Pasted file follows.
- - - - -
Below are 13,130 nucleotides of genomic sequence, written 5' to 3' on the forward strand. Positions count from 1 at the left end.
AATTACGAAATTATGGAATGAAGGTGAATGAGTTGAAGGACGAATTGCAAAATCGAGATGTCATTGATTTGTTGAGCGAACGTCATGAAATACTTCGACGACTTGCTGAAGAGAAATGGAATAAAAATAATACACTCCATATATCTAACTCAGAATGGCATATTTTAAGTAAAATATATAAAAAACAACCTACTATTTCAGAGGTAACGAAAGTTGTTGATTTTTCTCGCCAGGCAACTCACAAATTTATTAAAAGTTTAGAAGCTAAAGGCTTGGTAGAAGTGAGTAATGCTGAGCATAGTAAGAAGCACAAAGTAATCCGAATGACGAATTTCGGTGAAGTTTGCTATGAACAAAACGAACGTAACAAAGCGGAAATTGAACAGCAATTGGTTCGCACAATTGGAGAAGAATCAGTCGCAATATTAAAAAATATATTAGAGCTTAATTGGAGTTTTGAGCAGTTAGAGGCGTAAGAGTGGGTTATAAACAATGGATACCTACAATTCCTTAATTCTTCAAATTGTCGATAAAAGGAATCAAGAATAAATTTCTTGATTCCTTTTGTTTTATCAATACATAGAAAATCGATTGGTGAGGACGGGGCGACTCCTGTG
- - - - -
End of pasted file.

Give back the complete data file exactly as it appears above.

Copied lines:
Below are 13,130 nucleotides of genomic sequence, written 5' to 3' on the forward strand. Positions count from 1 at the left end.
AATTACGAAATTATGGAATGAAGGTGAATGAGTTGAAGGACGAATTGCAAAATCGAGATGTCATTGATTTGTTGAGCGAACGTCATGAAATACTTCGACGACTTGCTGAAGAGAAATGGAATAAAAATAATACACTCCATATATCTAACTCAGAATGGCATATTTTAAGTAAAATATATAAAAAACAACCTACTATTTCAGAGGTAACGAAAGTTGTTGATTTTTCTCGCCAGGCAACTCACAAATTTATTAAAAGTTTAGAAGCTAAAGGCTTGGTAGAAGTGAGTAATGCTGAGCATAGTAAGAAGCACAAAGTAATCCGAATGACGAATTTCGGTGAAGTTTGCTATGAACAAAACGAACGTAACAAAGCGGAAATTGAACAGCAATTGGTTCGCACAATTGGAGAAGAATCAGTCGCAATATTAAAAAATATATTAGAGCTTAATTGGAGTTTTGAGCAGTTAGAGGCGTAAGAGTGGGTTATAAACAATGGATACCTACAATTCCTTAATTCTTCAAATTGTCGATAAAAGGAATCAAGAATAAATTTCTTGATTCCTTTTGTTTTATCAATACATAGAAAATCGATTGGTGAGGACGGGGCGACTCCTGTG